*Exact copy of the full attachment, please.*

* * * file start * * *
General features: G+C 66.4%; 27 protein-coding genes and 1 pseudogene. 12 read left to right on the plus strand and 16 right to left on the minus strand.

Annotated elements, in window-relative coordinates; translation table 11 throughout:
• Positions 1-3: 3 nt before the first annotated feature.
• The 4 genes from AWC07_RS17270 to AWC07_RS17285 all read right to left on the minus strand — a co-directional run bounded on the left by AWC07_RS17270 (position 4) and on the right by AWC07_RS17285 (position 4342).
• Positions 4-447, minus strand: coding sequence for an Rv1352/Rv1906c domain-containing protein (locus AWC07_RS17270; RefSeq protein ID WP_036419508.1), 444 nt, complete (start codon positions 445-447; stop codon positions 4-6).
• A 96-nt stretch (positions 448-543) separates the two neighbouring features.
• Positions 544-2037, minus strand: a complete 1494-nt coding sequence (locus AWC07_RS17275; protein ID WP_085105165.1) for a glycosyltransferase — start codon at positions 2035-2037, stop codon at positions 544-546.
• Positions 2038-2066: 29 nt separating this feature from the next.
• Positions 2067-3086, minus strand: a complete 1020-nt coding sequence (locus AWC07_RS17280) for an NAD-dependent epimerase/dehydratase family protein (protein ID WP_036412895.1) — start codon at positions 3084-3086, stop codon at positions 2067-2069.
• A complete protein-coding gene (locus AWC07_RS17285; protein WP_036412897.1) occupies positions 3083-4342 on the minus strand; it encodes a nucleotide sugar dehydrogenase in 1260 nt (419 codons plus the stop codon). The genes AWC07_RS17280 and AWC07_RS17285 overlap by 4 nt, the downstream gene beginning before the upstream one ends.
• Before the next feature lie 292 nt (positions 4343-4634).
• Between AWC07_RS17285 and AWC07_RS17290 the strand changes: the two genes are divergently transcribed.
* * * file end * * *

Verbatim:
General features: G+C 66.4%; 27 protein-coding genes and 1 pseudogene. 12 read left to right on the plus strand and 16 right to left on the minus strand.

Annotated elements, in window-relative coordinates; translation table 11 throughout:
• Positions 1-3: 3 nt before the first annotated feature.
• The 4 genes from AWC07_RS17270 to AWC07_RS17285 all read right to left on the minus strand — a co-directional run bounded on the left by AWC07_RS17270 (position 4) and on the right by AWC07_RS17285 (position 4342).
• Positions 4-447, minus strand: coding sequence for an Rv1352/Rv1906c domain-containing protein (locus AWC07_RS17270; RefSeq protein ID WP_036419508.1), 444 nt, complete (start codon positions 445-447; stop codon positions 4-6).
• A 96-nt stretch (positions 448-543) separates the two neighbouring features.
• Positions 544-2037, minus strand: a complete 1494-nt coding sequence (locus AWC07_RS17275; protein ID WP_085105165.1) for a glycosyltransferase — start codon at positions 2035-2037, stop codon at positions 544-546.
• Positions 2038-2066: 29 nt separating this feature from the next.
• Positions 2067-3086, minus strand: a complete 1020-nt coding sequence (locus AWC07_RS17280) for an NAD-dependent epimerase/dehydratase family protein (protein ID WP_036412895.1) — start codon at positions 3084-3086, stop codon at positions 2067-2069.
• A complete protein-coding gene (locus AWC07_RS17285; protein WP_036412897.1) occupies positions 3083-4342 on the minus strand; it encodes a nucleotide sugar dehydrogenase in 1260 nt (419 codons plus the stop codon). The genes AWC07_RS17280 and AWC07_RS17285 overlap by 4 nt, the downstream gene beginning before the upstream one ends.
• Before the next feature lie 292 nt (positions 4343-4634).
• Between AWC07_RS17285 and AWC07_RS17290 the strand changes: the two genes are divergently transcribed.